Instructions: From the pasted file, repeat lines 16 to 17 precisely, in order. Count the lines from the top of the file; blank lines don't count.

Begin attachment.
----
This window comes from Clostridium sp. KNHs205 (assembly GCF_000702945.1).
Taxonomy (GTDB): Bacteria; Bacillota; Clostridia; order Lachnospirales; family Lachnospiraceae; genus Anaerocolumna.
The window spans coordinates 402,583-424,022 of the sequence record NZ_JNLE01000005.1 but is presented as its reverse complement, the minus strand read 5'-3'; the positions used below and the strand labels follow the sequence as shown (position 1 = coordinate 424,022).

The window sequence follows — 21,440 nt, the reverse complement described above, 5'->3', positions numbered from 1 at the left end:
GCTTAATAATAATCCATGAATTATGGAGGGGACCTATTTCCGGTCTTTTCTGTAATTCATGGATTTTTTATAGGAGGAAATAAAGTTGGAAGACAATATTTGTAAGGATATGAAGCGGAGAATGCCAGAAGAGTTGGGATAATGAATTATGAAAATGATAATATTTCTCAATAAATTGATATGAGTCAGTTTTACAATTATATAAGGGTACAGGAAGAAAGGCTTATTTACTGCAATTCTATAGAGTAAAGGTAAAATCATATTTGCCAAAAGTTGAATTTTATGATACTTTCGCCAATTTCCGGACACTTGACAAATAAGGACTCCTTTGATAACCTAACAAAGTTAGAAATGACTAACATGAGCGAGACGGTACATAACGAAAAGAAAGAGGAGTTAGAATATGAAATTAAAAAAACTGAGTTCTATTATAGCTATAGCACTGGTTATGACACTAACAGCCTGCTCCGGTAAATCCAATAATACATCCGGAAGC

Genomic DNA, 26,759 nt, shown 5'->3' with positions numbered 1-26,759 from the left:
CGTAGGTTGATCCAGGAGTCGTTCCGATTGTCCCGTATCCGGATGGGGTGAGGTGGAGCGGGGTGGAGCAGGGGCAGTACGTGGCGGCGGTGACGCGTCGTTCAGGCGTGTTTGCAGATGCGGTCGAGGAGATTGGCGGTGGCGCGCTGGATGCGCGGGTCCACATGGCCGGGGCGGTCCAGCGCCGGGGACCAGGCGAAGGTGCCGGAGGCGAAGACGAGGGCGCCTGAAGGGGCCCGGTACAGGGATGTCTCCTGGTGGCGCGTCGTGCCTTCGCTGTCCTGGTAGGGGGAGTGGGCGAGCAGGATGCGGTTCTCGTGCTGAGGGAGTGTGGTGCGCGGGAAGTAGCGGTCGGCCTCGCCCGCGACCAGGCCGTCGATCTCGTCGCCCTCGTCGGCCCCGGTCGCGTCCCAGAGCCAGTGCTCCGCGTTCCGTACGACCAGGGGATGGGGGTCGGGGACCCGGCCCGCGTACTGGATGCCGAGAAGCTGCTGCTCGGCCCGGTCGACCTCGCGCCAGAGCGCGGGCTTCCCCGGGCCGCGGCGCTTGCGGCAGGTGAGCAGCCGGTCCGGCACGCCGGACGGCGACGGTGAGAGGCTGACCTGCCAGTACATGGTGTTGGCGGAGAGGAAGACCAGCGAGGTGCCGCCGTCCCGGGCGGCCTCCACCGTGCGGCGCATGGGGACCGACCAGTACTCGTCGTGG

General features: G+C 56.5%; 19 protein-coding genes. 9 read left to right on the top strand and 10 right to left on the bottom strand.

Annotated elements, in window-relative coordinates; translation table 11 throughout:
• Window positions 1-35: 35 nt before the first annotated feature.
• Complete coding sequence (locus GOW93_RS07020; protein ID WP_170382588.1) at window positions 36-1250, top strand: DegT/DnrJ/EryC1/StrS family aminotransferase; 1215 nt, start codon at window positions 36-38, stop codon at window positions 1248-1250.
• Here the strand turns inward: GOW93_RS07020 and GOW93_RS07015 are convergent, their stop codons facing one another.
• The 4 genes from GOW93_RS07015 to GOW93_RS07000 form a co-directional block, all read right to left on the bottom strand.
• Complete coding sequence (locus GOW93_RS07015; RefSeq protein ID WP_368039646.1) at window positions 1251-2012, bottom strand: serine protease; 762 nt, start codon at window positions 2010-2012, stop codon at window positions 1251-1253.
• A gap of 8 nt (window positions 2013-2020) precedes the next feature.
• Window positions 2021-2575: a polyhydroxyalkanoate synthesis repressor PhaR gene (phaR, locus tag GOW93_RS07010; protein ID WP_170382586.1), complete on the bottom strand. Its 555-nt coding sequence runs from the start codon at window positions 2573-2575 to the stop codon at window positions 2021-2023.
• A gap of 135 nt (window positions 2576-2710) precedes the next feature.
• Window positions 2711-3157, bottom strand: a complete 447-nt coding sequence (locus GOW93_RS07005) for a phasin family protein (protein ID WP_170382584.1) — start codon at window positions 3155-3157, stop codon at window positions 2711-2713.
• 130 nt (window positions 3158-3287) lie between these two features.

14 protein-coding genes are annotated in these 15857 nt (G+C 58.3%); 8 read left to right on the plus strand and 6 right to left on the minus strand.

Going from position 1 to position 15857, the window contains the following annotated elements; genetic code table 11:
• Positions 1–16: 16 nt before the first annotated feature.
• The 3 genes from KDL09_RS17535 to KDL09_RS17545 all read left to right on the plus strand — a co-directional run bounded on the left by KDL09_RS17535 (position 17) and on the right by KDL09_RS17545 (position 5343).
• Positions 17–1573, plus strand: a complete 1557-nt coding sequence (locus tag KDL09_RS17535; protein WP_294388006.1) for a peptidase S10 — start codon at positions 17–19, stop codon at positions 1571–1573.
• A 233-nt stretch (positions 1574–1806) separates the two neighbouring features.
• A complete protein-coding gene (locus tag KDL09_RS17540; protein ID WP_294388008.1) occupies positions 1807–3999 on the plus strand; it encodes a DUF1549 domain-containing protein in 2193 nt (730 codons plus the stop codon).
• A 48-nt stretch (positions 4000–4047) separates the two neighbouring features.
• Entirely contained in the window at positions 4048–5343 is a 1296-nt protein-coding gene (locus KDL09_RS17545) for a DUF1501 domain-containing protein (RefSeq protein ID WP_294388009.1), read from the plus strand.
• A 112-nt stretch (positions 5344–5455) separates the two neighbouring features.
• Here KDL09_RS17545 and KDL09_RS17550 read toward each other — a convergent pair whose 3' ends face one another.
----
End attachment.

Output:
• Window positions 2021-2575: a polyhydroxyalkanoate synthesis repressor PhaR gene (phaR, locus tag GOW93_RS07010; protein ID WP_170382586.1), complete on the bottom strand. Its 555-nt coding sequence runs from the start codon at window positions 2573-2575 to the stop codon at window positions 2021-2023.
• A gap of 135 nt (window positions 2576-2710) precedes the next feature.